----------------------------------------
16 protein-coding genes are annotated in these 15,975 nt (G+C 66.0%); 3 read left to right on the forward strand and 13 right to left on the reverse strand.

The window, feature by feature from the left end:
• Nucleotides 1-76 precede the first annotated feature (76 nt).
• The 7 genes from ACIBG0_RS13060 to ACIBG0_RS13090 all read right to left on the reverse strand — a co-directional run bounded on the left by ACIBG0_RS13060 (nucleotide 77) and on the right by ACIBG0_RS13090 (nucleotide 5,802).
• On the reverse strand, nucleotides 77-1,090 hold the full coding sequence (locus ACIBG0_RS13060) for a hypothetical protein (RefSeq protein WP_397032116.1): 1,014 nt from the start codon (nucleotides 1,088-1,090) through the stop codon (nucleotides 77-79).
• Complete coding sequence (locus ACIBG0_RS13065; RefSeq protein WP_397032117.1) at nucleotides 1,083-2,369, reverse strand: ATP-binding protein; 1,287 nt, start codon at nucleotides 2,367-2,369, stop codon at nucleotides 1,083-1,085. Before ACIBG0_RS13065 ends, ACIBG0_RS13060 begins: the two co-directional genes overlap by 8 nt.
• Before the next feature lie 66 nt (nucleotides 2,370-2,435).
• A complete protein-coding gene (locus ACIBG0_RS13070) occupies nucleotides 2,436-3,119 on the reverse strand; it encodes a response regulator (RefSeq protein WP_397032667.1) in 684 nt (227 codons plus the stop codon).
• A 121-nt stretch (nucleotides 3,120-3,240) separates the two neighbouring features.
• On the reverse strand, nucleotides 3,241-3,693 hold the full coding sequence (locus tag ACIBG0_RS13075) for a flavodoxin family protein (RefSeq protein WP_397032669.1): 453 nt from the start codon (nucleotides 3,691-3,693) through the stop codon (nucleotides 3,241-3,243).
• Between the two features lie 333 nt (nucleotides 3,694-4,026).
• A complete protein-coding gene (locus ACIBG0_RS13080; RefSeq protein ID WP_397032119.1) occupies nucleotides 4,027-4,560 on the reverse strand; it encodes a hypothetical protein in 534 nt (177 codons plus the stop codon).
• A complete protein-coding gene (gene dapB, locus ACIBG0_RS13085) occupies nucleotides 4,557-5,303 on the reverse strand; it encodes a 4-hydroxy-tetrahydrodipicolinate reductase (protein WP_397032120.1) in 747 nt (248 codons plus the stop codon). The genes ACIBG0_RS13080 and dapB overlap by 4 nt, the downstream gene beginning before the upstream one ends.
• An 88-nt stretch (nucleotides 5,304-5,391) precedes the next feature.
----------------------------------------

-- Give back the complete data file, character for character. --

16 protein-coding genes are annotated in these 15,975 nt (G+C 66.0%); 3 read left to right on the forward strand and 13 right to left on the reverse strand.

The window, feature by feature from the left end:
• Nucleotides 1-76 precede the first annotated feature (76 nt).
• The 7 genes from ACIBG0_RS13060 to ACIBG0_RS13090 all read right to left on the reverse strand — a co-directional run bounded on the left by ACIBG0_RS13060 (nucleotide 77) and on the right by ACIBG0_RS13090 (nucleotide 5,802).
• On the reverse strand, nucleotides 77-1,090 hold the full coding sequence (locus ACIBG0_RS13060) for a hypothetical protein (RefSeq protein WP_397032116.1): 1,014 nt from the start codon (nucleotides 1,088-1,090) through the stop codon (nucleotides 77-79).
• Complete coding sequence (locus ACIBG0_RS13065; RefSeq protein WP_397032117.1) at nucleotides 1,083-2,369, reverse strand: ATP-binding protein; 1,287 nt, start codon at nucleotides 2,367-2,369, stop codon at nucleotides 1,083-1,085. Before ACIBG0_RS13065 ends, ACIBG0_RS13060 begins: the two co-directional genes overlap by 8 nt.
• Before the next feature lie 66 nt (nucleotides 2,370-2,435).
• A complete protein-coding gene (locus ACIBG0_RS13070) occupies nucleotides 2,436-3,119 on the reverse strand; it encodes a response regulator (RefSeq protein WP_397032667.1) in 684 nt (227 codons plus the stop codon).
• A 121-nt stretch (nucleotides 3,120-3,240) separates the two neighbouring features.
• On the reverse strand, nucleotides 3,241-3,693 hold the full coding sequence (locus tag ACIBG0_RS13075) for a flavodoxin family protein (RefSeq protein WP_397032669.1): 453 nt from the start codon (nucleotides 3,691-3,693) through the stop codon (nucleotides 3,241-3,243).
• Between the two features lie 333 nt (nucleotides 3,694-4,026).
• A complete protein-coding gene (locus ACIBG0_RS13080; RefSeq protein ID WP_397032119.1) occupies nucleotides 4,027-4,560 on the reverse strand; it encodes a hypothetical protein in 534 nt (177 codons plus the stop codon).
• A complete protein-coding gene (gene dapB, locus ACIBG0_RS13085) occupies nucleotides 4,557-5,303 on the reverse strand; it encodes a 4-hydroxy-tetrahydrodipicolinate reductase (protein WP_397032120.1) in 747 nt (248 codons plus the stop codon). The genes ACIBG0_RS13080 and dapB overlap by 4 nt, the downstream gene beginning before the upstream one ends.
• An 88-nt stretch (nucleotides 5,304-5,391) precedes the next feature.